How Far is The Handmaids Tale a Dystopian Text, Specifically at the Regime of Gilead and its Successes and Flaws?

Authors Avatar
How Far is The Handmaids Tale a Dystopian Text, Specifically at the Regime of Gilead and its Successes and Flaws? ‘The Handmaids Tale’ is set in a society where everything is wrong, which would usually suggest that it was a dystopian novel, yet while a ‘dystopia’ is generally defined as a society ‘in which the conditions of life are extremely bad as from deprivation or oppression or terror’ this is clearly not the whole case when it comes to Gilead. This is because while there are many aspects of the regime which are unjust and morally wrong compared to modern values, there are certain parts of the society which are improved. This is shown quite clearly in Atwood's depiction of freedom and imprisonment. One of the main expressions used within the novel is ‘Freedom to’ and ‘freedom from’. We are told that in Gilead you are given freedom from, as opposed to in our modern ‘days of anarchy’ where we have freedom to do as we please. It is this difference that affects the Gileadean society, and through this the whole of Atwood's novel, and what ultimately makes it a dystopia.   Despite being obviously morally wrong (for instance, Handmaids are practically raped weekly in order to bear a child for their ‘commander’, and that only heterosexual white people are allowed in the regime) many of the people in Gilead do not rebel. This is because they are scared of what might happen if they do. There are ‘eyes’ dotted all over the country who will have them executed if they rebel. Offred is even scared of reading the ‘FAITH.’ cushion in her bedroom, as ‘It's the only thing they've given me to read.’ She is worried that If she is ‘caught doing it, would it count?’ and goes on to defend her actions before she is reprimanded, worriedly telling herself that she ‘didn't put the cushion here myself’ Offred is very aware that simple things like putting butter on her face as ‘makeshift moisturiser’ may have her killed. This fear shows how much control the regime has over people; they can barely move for fear of being taken away to the ‘colonies’ to die. However, the fear has another side to it; the people in The Handmaid’s Tale (especially the women) can live without fear of certain things. Although they live in fear of being killed for disagreeing with the Gileadean regime, they are mostly safe in the knowledge that they have ‘freedom from’ murder, violence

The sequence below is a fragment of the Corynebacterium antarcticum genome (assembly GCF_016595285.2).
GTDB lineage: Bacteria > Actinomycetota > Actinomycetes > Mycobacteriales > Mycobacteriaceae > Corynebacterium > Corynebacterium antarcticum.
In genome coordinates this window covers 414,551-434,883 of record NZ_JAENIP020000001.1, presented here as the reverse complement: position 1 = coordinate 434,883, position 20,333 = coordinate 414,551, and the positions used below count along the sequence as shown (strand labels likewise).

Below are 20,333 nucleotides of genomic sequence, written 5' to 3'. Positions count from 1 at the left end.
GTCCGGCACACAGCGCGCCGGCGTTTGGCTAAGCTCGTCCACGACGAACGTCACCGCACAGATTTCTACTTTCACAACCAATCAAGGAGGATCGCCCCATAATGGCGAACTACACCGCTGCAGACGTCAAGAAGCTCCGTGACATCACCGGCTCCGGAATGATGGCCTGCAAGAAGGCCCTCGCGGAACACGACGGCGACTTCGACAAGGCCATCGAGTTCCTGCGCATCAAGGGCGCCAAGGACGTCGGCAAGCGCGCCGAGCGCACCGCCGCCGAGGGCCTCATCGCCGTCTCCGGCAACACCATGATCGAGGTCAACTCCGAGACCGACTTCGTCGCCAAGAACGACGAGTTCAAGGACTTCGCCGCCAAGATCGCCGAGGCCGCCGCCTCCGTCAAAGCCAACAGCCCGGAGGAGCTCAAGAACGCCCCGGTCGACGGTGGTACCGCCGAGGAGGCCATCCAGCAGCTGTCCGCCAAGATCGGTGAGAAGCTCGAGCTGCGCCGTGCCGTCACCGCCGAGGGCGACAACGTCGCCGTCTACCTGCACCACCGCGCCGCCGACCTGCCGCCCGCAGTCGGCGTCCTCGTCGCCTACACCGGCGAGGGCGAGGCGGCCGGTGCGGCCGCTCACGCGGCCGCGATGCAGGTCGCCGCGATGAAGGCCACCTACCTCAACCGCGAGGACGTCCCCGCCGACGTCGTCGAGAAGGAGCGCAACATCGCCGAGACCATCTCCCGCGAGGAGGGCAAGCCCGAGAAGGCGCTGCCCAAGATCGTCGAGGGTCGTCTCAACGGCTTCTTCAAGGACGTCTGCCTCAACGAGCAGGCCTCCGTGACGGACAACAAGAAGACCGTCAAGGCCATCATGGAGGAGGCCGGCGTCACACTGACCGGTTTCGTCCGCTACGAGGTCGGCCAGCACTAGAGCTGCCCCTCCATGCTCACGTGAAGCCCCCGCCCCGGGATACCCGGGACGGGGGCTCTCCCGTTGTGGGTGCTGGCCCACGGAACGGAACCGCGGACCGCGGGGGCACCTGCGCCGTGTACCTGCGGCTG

Join now!
and rape (however, the very point of being a handmaid is to agree to being raped forcibly, so this is an oxymoron). This is especially true in the case of the Handmaids, who would be protected above all because of their fertility.    However, something the people in Gilead do not get ‘freedom from’ is surveillance. When walking through town, Offred and Ofglen have to go through security checks, past ‘two men, who stand at attention, stiffly, by a roadblock, watching our retreating shapes”. Throughout the novel Offred is all too wary of the ‘big brother’ state in which she is ...

This is a preview of the whole essay